A previously unknown Seattle startup, founded by veterans of the semiconductor and tech industry, claims to have developed an energy-efficient chip capable of running advanced AI applications on augmented reality headsets lightweight and cordless that will work all day without recharging.
The company, Ixana, says devices that incorporate its chip will give users the equivalent of a “wearable brain” – sensing and analyzing the person’s environment, and providing real-time information on everything from inventory on a warehouse shelf to a previously forgotten acquaintance at a party.
By enabling all-day battery life in lightweight portable devices, Ixana says its proprietary YR11 chip represents a key breakthrough that big companies like Apple, Microsoft and Meta have yet to realize (or at least publicly unveil) in their own work on augmented reality, AI and wearable technology.
Ixana has raised $3 million in funding from Uncorrelated Ventures, Samsung Next, Evonexus, Hack VC, and angel investors including Tom Chi, who led the early development of the Google Glass AR headset. The chip has also received more than $3.5 million in government grants from the National Science Foundation and others.
The company declined to divulge details of the underlying physics of its chip, which it says resulted in a 100x improvement in power efficiency, but said it generally relates to how the chip distributes computing beyond a location to spread the computing load, dissipate heat, and reduce battery drain.
Ixana promises to provide more information and demonstrate the chip in early January at the CES show in Las Vegas, including an augmented reality reference hardware design that will be on display at its booth.
The company was founded at the end of 2020. It has a team of 17 people with past experience in companies such as Intel, Qualcomm, Silicon Labs, Ford, Goodix, Rambus and Texas Instruments.
The chip was designed by Shreyas Sen, co-founder of Ixana, former Intel Labs research scientist and professor of electrical and computer engineering at Purdue University.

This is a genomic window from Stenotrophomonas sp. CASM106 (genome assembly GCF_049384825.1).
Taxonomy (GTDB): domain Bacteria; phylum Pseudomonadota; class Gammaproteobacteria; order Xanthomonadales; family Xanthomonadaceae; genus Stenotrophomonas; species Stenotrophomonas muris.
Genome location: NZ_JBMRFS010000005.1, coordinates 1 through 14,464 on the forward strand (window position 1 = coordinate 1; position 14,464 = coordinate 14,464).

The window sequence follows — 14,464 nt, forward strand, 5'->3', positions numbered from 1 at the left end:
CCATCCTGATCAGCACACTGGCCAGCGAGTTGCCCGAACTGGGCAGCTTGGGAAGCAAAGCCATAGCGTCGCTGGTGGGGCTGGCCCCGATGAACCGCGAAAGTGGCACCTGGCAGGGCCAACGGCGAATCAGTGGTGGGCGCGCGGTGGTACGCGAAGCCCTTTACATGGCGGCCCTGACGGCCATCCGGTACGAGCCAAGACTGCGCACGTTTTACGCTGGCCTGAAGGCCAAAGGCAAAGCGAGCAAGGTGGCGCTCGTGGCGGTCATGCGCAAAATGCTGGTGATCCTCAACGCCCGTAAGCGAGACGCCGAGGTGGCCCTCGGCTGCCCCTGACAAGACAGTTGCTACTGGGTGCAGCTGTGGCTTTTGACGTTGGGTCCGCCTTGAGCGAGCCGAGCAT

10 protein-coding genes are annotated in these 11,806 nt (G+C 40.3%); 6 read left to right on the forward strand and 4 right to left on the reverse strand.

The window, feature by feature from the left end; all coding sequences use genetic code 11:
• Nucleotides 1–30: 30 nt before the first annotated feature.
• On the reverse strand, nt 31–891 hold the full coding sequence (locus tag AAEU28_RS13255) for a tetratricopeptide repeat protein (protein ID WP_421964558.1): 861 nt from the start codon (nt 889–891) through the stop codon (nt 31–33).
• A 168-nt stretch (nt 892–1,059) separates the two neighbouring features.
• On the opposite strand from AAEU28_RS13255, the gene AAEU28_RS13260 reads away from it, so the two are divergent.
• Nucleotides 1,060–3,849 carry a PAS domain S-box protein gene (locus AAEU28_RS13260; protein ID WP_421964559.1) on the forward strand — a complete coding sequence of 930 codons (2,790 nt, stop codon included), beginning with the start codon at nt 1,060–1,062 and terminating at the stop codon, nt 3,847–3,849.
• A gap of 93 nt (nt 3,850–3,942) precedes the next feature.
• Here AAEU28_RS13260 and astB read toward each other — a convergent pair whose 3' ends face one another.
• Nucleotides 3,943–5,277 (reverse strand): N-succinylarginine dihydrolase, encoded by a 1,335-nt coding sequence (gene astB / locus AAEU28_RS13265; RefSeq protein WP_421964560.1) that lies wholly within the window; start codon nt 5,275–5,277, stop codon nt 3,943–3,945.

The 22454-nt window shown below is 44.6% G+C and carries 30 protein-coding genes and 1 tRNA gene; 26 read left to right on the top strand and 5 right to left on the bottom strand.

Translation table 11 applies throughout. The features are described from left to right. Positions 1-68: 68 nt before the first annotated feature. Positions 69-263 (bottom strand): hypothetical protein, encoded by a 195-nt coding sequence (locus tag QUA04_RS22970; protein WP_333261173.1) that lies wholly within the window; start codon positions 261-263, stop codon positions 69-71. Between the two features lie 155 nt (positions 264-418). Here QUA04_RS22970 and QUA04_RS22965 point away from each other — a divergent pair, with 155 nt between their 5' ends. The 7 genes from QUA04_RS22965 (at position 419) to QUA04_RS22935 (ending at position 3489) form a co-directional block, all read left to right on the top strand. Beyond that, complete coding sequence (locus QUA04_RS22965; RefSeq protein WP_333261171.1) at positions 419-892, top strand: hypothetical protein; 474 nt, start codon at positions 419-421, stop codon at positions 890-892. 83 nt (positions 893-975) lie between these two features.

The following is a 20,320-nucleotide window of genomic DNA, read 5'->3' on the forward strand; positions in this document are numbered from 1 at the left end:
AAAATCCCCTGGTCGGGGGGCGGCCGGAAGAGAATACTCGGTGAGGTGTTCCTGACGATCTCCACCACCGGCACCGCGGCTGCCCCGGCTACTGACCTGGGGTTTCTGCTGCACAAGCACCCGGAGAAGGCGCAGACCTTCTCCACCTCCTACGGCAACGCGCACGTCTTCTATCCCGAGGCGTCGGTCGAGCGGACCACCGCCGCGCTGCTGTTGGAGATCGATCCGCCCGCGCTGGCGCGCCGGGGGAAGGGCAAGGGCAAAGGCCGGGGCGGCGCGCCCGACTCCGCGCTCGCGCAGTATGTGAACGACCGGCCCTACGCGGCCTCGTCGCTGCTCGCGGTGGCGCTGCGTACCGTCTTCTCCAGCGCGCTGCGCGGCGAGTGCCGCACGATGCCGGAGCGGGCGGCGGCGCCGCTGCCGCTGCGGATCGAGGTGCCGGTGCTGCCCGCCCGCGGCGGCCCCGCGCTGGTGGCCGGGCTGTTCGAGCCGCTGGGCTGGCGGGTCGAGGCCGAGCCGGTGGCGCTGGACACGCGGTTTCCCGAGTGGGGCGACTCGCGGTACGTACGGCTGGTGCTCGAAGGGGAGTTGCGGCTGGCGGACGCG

“The key problem we’re trying to solve is to make sure our brains and machines can interact faster, so we can get real-time feedback from machines,” said Angik Sarkar, CEO and co-founder of the society. “Essentially, the machine becomes an extension of you. We sometimes call it a wearable brain.
Sarkar, a former senior software engineer at Intel, previously founded and led hotel price forecasting company Waylo, a machine-learning travel startup acquired in 2020 by European online travel company eDreams Odigeo.
Shovan Maity, co-founder and head of research at Ixana, was previously an engineer at Intel and Qualcomm.
Now in its fourth generation, the chip was developed by the Ixana team and manufactured by Taiwan Semiconductor Manufacturing Company (TSMC). While some headset components are sourced from China, the company says all customer-facing components are sourced and assembled in the United States.
Ixana says industrial customers are already testing headsets that incorporate the chip in warehouses. The company said it plans to launch more extensive testing and validation of its reference chip and headset design next year.
The company also plans to release an Android software development kit (SDK) that developers can use to run their own machine learning models on the headset to capture data for real-time feedback.
#chip #augmented #reality #startup #Ixana #claims #breakthrough #quest #wearable #brain